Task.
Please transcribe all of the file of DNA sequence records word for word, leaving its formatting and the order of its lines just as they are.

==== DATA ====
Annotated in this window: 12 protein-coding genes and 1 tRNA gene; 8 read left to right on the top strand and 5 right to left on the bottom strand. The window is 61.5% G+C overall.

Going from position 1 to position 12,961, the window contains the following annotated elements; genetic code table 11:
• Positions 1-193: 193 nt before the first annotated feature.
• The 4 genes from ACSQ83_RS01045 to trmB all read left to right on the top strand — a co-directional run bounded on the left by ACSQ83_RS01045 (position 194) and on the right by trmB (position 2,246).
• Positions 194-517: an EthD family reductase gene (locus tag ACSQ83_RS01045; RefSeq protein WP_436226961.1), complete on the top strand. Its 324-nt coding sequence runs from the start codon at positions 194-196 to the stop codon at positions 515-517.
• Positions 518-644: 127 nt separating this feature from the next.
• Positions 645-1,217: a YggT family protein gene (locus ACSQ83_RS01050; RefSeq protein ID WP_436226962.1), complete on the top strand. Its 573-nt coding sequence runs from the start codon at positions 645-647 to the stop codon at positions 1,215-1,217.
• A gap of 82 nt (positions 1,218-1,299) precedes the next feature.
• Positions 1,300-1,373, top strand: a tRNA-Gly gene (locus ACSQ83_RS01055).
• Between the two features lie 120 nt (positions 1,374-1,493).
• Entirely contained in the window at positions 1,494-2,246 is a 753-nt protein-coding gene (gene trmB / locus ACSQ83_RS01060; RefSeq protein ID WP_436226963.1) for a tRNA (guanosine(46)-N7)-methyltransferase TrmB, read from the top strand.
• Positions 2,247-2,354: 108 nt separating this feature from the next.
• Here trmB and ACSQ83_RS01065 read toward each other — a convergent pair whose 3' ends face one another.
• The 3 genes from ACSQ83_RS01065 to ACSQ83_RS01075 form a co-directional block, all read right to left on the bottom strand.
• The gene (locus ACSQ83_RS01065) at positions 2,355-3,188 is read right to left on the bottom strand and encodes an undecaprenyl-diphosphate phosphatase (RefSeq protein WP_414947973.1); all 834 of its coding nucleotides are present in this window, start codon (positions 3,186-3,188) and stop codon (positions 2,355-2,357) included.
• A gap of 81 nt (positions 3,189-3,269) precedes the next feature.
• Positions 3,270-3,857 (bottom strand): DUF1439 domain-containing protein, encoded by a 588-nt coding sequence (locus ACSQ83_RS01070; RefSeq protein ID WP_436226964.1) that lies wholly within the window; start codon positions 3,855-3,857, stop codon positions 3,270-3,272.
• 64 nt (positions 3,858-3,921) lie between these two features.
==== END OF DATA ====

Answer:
Annotated in this window: 12 protein-coding genes and 1 tRNA gene; 8 read left to right on the top strand and 5 right to left on the bottom strand. The window is 61.5% G+C overall.

Going from position 1 to position 12,961, the window contains the following annotated elements; genetic code table 11:
• Positions 1-193: 193 nt before the first annotated feature.
• The 4 genes from ACSQ83_RS01045 to trmB all read left to right on the top strand — a co-directional run bounded on the left by ACSQ83_RS01045 (position 194) and on the right by trmB (position 2,246).
• Positions 194-517: an EthD family reductase gene (locus tag ACSQ83_RS01045; RefSeq protein WP_436226961.1), complete on the top strand. Its 324-nt coding sequence runs from the start codon at positions 194-196 to the stop codon at positions 515-517.
• Positions 518-644: 127 nt separating this feature from the next.
• Positions 645-1,217: a YggT family protein gene (locus ACSQ83_RS01050; RefSeq protein ID WP_436226962.1), complete on the top strand. Its 573-nt coding sequence runs from the start codon at positions 645-647 to the stop codon at positions 1,215-1,217.
• A gap of 82 nt (positions 1,218-1,299) precedes the next feature.
• Positions 1,300-1,373, top strand: a tRNA-Gly gene (locus ACSQ83_RS01055).
• Between the two features lie 120 nt (positions 1,374-1,493).
• Entirely contained in the window at positions 1,494-2,246 is a 753-nt protein-coding gene (gene trmB / locus ACSQ83_RS01060; RefSeq protein ID WP_436226963.1) for a tRNA (guanosine(46)-N7)-methyltransferase TrmB, read from the top strand.
• Positions 2,247-2,354: 108 nt separating this feature from the next.
• Here trmB and ACSQ83_RS01065 read toward each other — a convergent pair whose 3' ends face one another.
• The 3 genes from ACSQ83_RS01065 to ACSQ83_RS01075 form a co-directional block, all read right to left on the bottom strand.
• The gene (locus ACSQ83_RS01065) at positions 2,355-3,188 is read right to left on the bottom strand and encodes an undecaprenyl-diphosphate phosphatase (RefSeq protein WP_414947973.1); all 834 of its coding nucleotides are present in this window, start codon (positions 3,186-3,188) and stop codon (positions 2,355-2,357) included.
• A gap of 81 nt (positions 3,189-3,269) precedes the next feature.
• Positions 3,270-3,857 (bottom strand): DUF1439 domain-containing protein, encoded by a 588-nt coding sequence (locus ACSQ83_RS01070; RefSeq protein ID WP_436226964.1) that lies wholly within the window; start codon positions 3,855-3,857, stop codon positions 3,270-3,272.
• 64 nt (positions 3,858-3,921) lie between these two features.